It would have been difficult for Nehemiah to persuade these men and to bring about such a victory had he not first been an EXAMPLE to all of them of HIS love for God and his people, as well as his unselfishness and sacrifice. During the 12 years that he had reigned as Governor of Judah he had clearly understood the plight of his countrymen and their difficult living conditions. Because of this he refused to accept any wages from the government. In his diary Nehemiah wrote, "I accepted no salaries or other assistance from the people of Israel."
This was quite a contrast to the FORMER governors of the land who had demanded food and wine and $100 a day in cash and had put the population at the mercy of their AIDES who TYRANNISED them. But Nehemiah continued, "I obeyed God and refused to follow the example of Jerusalem's former governors who were charging the people. I stayed at the work on the wall and neither I nor those who worked with me took advantage of our positions for personal gain, neither did we acquire any properties of our own.
"I also required EVERY ONE of my officials to spend time working on the wall THEMSELVES, all this despite the fact that I regularly fed 150 Jewish officials at my table daily, besides visitors from other nations, and all this at great personal cost. Yet I REFUSED to make a special levy against the people, for they were already having a difficult enough time."
This is a true historical account right from the Bible. Nehemiah was a wonderful example of Godly, dedicated and unselfish leadership. HE not only lived that way, but he was not afraid to call the hand of those who for personal gain sought to take advantage of the poor common people of his day.
Perhaps we should stop to consider what would have happened to Jerusalem if the poor had continued to be exploited and mistreated. After all, they were the ones who made up the main body of the work force! It was the common people who formed the vast majority of the forces who carried weapons night and day to defend their homeland against the attacks of the enemy! Without their support, help and cooperation, the struggle to restore Jerusalem would have been lost!
(1) It seems that so often the rulers of this world are blind because of their sin: Oppression of the poor! The rich may be very smart in making money, but by adopting the evil policy of trying to operate the government and everything else for their own benefit at the cost of the poor they are insuring their eventual downfall--because God is almost always on the side of the poor, and He makes sure that the poor win in the long run!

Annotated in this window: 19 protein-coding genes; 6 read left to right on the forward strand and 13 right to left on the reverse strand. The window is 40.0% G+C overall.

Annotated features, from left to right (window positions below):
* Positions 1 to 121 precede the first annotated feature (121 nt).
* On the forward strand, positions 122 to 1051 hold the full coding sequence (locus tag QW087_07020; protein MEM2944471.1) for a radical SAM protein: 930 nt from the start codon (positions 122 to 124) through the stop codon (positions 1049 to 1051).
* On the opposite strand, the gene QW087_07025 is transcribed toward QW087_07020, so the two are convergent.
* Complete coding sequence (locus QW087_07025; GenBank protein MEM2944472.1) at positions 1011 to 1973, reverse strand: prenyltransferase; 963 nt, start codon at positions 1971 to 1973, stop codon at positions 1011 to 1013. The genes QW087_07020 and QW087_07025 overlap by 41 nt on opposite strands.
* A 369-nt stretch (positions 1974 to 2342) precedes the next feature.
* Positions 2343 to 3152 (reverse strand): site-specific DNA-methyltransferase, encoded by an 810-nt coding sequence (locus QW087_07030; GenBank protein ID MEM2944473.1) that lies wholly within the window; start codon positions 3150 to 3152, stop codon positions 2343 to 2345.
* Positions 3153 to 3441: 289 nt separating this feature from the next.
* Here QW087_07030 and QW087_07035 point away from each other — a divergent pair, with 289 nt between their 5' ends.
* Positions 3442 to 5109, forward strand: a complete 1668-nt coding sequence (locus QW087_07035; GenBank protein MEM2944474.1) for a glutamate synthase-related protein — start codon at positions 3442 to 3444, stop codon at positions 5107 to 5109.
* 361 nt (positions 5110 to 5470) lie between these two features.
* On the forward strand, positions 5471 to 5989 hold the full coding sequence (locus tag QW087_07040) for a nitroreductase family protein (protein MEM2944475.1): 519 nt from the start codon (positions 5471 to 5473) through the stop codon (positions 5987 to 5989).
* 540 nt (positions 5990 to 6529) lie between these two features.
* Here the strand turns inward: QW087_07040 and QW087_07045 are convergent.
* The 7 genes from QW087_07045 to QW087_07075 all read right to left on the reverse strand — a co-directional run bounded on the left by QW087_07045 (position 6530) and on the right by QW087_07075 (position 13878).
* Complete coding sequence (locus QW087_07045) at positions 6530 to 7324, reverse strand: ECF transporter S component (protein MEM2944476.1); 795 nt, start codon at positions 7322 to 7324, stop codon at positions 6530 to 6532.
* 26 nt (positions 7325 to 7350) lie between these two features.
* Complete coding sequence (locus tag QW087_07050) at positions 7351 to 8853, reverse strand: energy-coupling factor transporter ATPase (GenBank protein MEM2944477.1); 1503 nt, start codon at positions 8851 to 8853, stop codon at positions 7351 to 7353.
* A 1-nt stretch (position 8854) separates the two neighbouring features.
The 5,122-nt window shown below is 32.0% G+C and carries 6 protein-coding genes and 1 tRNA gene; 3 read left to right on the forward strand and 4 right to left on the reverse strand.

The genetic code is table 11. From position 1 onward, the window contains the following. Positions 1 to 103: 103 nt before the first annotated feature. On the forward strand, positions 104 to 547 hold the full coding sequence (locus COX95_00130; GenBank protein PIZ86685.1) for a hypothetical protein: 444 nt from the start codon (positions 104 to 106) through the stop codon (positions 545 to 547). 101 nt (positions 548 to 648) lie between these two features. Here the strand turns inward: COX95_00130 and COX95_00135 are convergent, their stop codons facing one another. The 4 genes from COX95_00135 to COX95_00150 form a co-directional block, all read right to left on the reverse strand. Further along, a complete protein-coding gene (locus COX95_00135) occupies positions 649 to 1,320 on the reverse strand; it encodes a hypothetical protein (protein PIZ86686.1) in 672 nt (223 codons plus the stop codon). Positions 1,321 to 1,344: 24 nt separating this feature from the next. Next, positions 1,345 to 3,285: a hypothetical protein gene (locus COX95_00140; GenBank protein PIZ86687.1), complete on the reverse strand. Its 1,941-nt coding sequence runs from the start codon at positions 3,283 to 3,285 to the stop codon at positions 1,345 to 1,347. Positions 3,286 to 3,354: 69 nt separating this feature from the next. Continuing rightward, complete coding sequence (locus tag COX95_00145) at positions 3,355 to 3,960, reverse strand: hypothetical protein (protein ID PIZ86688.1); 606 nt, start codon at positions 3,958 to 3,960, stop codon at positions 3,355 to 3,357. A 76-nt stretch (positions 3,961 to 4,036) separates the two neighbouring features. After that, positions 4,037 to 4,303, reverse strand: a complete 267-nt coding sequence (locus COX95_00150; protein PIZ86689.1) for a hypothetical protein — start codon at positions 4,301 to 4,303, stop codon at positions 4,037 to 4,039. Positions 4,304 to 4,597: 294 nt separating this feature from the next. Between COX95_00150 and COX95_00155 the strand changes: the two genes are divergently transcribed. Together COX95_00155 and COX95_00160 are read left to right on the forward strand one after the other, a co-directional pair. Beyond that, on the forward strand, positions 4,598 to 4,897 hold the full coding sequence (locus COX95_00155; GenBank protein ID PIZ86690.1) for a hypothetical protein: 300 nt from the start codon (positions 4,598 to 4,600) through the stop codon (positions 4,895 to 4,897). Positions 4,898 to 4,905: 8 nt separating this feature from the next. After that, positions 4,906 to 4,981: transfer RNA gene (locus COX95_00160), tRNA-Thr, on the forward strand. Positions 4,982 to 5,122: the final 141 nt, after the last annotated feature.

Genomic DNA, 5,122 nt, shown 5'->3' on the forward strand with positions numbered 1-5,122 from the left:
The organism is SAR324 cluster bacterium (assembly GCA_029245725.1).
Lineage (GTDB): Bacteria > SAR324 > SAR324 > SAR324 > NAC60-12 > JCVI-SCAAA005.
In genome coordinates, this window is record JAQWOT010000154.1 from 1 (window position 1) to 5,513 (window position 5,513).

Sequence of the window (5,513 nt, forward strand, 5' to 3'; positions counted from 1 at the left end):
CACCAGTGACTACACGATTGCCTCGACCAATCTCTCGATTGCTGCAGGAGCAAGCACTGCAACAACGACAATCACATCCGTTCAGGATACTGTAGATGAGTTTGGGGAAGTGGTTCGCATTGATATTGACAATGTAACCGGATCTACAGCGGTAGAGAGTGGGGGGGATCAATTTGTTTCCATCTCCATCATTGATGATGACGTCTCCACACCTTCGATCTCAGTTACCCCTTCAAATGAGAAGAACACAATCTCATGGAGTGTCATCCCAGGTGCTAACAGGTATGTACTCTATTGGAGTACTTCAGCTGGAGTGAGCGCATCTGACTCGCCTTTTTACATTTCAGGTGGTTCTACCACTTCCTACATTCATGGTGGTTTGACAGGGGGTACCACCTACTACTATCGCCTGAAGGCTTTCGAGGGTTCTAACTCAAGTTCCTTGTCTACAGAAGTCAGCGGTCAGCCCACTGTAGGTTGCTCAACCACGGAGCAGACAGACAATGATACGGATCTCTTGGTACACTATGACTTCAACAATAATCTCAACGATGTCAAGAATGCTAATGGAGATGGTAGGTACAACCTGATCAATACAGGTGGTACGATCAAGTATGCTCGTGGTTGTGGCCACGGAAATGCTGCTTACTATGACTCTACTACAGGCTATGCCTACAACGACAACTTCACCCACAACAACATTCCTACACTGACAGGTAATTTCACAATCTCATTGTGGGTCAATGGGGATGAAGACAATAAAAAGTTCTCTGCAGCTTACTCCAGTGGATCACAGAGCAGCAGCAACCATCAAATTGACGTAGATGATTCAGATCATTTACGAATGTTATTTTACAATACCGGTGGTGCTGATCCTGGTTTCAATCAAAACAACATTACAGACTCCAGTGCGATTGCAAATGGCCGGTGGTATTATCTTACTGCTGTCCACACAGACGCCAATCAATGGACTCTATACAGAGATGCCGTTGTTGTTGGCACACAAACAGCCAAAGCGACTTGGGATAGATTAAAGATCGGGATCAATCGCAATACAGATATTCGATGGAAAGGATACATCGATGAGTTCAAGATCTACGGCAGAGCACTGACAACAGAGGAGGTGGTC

(2) In this case God sent a deliverer of the poor in the form of Nehemiah. Because the selfish money manipulators did as he insisted, the Lord blessed the people and preserved their land. Had they not obeyed, their downfall would have been certain. God's Word warns that "Whoever stops his ears at the cry of the poor, he also shall cry himself, but shall not be heard!" (Proverbs 21:13). But it also says, "BLESSED is he who considers the poor, for the Lord will deliver him in time of trouble! The Lord will preserve him and keep him alive, and he shall be blessed upon the Earth!" (Psalm 41:1,2)
(3) God is not against riches. Some people have the wrong idea. He is not against wealth. He is only against riches and wealth in the hands of too few when too many don't have enough! In fact, God thinks wealth is great, and He will give you more than you can possibly stand, if you will give it away and share it so everybody has enough! It is NOT a sin for the rich to live in comfort and convenience so they can work better to help the poor. Many times they can get things done BETTER that way! But their sin is that they don't share with those in need.
(4) As in the case of Nehemiah, quite often God's men are loners if they are willing to be honest and used of the Lord! They can't always please the people, and because they have to fight for the truth and the right, people don't always necessarily like them. But which is better: To please God or man? The Apostle Paul said, "For am I trying to win the approval of men, or of God? Or do I seek to please men? For if I were still trying to please men, then I should not be the servant of Christ!" Galatians 1:10). Whose servant are you?